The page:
Formatting, Details, Etc: All submissions should be double-spaced. Story title and page numbers should appear on all pages of the entry, but the author’s name should not appear anywhere within the entry. Entries must be submitted through submittable. Winners will be announced on our website, and all entries will be considered for publication. 

Enter Here.



A Look Inside “Apparitions”

Poetry judge Sam Amadon discusses why he selected “Apparitions” by Conor O’Connor for the 2013 Pocataligo Poetry Contest:

“One doesn’t expect a series of “Apparitions” to be as full-bodied (and full-throated) as the ones sung here. In lines such as “Dead ghost, live ghost, ghost of violet bloom,” this poem risks giving a pulse to the ethereal. Ultimately I see this poem as a meditation on viewing, explored section to section like panels in a gallery. Take a look.”

To take a further look, order a copy of Yemassee 20.2 by clicking here!


2013 Pocataligo Poetry Contest Winners

Congratulations to the winners of the 2013 Pocataligo poetry contest, judged by Samuel Amadon.  The first place winner will receive a $500 prize, and the top three poems will be published in Yemassee 20.2, forthcoming summer 2013.

1st place: Conor O’Connor | “Apparitions”

2nd place: M.K. Sukach | “Unintended Metaphors”

3rd place: Elizabeth Drewry | “Choking”



“A Dancer Considers Her Brief Life” | Anika Eide

“We’ve got electric cars and i-pads, but post-post-industrialized love is still rocket ships and four-stroke internal combustion engines” | Jason Hess

“the truth is I stutter the truth” | Kari Hawkey

“[Railroads]” | Gregg Murray

“My Father’s Last Night” | Cathy Kodra

“The Sect which Pulls the Sinews: I’ve Seen You Handle Cocoons” | Annie Christian

“Fable. Antirrhinum” | Nikki Zielinski

“a pathologist’s prayer” | Gail Waldstein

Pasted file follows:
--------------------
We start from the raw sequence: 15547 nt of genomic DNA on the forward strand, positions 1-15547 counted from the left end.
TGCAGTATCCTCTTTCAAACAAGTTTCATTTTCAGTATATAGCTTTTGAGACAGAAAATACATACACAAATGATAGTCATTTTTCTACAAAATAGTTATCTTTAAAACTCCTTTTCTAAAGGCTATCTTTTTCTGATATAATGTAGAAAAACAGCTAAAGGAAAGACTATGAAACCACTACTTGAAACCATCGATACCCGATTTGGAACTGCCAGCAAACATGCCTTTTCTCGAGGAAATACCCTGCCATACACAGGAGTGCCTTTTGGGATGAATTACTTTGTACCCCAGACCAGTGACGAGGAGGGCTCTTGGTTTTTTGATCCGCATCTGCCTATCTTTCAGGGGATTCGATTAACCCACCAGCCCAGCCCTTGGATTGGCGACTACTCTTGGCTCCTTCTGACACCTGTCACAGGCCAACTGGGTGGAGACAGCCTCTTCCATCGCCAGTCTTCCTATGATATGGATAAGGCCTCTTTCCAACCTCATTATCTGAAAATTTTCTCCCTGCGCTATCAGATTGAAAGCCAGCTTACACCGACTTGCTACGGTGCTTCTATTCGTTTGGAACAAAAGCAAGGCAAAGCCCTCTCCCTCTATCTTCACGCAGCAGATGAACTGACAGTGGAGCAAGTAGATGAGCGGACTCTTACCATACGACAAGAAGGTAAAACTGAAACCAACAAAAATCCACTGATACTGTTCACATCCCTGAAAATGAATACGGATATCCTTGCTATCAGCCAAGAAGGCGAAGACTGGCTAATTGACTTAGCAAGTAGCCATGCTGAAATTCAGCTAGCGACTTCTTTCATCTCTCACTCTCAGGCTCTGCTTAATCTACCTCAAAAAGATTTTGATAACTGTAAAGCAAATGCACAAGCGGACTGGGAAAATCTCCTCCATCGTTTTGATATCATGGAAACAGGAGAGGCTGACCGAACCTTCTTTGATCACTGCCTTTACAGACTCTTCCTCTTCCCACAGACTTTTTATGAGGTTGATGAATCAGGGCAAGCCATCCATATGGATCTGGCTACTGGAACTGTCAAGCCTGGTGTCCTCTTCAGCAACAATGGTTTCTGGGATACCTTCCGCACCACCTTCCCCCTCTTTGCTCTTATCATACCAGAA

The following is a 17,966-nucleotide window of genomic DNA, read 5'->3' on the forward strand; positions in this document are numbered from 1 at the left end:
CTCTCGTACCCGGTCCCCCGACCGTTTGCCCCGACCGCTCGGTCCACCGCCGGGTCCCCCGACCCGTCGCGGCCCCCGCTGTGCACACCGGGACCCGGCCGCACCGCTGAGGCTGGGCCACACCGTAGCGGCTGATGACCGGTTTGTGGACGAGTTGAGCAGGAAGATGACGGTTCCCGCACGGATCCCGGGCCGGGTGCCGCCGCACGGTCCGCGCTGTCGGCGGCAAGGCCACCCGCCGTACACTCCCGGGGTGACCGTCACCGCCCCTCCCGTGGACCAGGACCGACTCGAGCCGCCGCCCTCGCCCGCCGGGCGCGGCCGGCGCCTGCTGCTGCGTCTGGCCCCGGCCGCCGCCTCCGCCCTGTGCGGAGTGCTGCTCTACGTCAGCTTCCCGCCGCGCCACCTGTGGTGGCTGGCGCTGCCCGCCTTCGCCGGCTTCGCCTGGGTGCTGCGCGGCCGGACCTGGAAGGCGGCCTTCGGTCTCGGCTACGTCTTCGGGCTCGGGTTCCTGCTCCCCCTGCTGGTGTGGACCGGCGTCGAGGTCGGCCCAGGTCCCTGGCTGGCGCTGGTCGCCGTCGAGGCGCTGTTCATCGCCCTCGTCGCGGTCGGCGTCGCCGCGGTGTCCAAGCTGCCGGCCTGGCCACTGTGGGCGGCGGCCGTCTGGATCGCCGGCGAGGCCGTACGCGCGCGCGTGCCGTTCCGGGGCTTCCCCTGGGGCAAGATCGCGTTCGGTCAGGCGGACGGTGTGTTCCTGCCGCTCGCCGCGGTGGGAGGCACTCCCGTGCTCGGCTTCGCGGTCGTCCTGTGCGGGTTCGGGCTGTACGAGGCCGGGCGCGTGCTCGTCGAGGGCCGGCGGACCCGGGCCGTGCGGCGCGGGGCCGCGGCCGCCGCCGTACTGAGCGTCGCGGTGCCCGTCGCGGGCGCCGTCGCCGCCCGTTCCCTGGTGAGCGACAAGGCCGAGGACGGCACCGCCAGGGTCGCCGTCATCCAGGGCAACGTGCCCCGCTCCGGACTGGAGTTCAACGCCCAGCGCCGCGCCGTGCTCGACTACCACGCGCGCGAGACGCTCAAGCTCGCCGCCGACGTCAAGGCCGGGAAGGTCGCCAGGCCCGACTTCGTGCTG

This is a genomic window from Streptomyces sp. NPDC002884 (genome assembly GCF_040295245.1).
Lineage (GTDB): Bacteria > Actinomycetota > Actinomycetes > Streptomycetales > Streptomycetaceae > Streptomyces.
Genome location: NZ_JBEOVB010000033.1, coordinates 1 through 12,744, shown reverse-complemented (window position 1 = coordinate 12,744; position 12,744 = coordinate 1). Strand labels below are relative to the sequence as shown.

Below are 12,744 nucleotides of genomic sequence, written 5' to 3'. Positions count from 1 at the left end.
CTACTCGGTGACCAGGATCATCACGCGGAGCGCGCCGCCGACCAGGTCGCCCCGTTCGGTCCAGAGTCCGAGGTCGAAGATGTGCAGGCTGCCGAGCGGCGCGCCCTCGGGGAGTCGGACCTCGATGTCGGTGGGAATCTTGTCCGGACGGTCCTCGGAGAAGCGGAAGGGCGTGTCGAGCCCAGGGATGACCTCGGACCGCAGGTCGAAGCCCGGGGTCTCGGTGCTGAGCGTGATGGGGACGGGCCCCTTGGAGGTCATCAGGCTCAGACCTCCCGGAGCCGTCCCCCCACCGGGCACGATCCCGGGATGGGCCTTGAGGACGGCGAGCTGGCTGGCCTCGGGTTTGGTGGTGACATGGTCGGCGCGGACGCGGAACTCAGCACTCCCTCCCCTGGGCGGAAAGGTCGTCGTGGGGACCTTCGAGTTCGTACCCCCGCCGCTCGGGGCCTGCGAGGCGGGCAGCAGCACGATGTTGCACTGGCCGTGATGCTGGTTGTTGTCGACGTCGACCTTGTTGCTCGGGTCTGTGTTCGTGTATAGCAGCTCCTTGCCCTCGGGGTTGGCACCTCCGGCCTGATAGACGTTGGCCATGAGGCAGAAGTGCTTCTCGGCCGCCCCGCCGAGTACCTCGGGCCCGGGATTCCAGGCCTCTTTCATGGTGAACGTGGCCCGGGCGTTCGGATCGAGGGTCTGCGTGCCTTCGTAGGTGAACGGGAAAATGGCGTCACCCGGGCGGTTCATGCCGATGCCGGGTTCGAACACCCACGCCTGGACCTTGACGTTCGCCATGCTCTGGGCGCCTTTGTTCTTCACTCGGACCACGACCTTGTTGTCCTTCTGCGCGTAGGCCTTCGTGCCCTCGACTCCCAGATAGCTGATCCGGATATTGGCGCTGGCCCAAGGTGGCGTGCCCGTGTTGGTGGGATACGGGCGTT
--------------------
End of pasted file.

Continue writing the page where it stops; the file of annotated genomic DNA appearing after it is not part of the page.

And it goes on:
“Why the Sea Does Not Sleep” | Holly Roland

“Lou Gehrig’s: Caesura” | Annie Charlton


2012 William Richey Fiction Contest Winners

Congratulations to the winners of the 2012 William Richey fiction contest, judged by Matt Bell. The top three stories will be published in Yemassee 20.1, forthcoming March, 2013.

1st place: David Armstrong | “Patience is a Fruit”

2nd place: Barb Johnson | “Rider”

3rd place: Valerie Wilkinson | “Rattlesnake Ridge”



“498″ | Julian Zabalbeascoa

“Acts of Sedition” | Peter Driscoll

“Bethesda” | David Armstrong

“Daddy” | Nancy Powaga

“Flood Savings” | Michael Chaney

“Lake Living” | Melissa Swantkowski

“Moss Man” | Scott Sanders

“The Peacock Thief” | Tammy Delatorre

“Welcome to Truce” | Anya Groner



Yemassee Pushcart Nominees

We are pleased to nominate three entries, one from each genre we published throughout the last year, for the next Pushcart Best of Small Presses Prize.  

“Astronaut” by Caleb True (fiction)

“Bethany is Dead” by Harmony Neal (nonfiction)

“Jellyfish” by Anna Scotti (poetry)

Congratulations to these three and thank you to all our contributors for making our decision difficult.

To everyone, keep sending us the good work. Maybe we’ll see your name up here next year?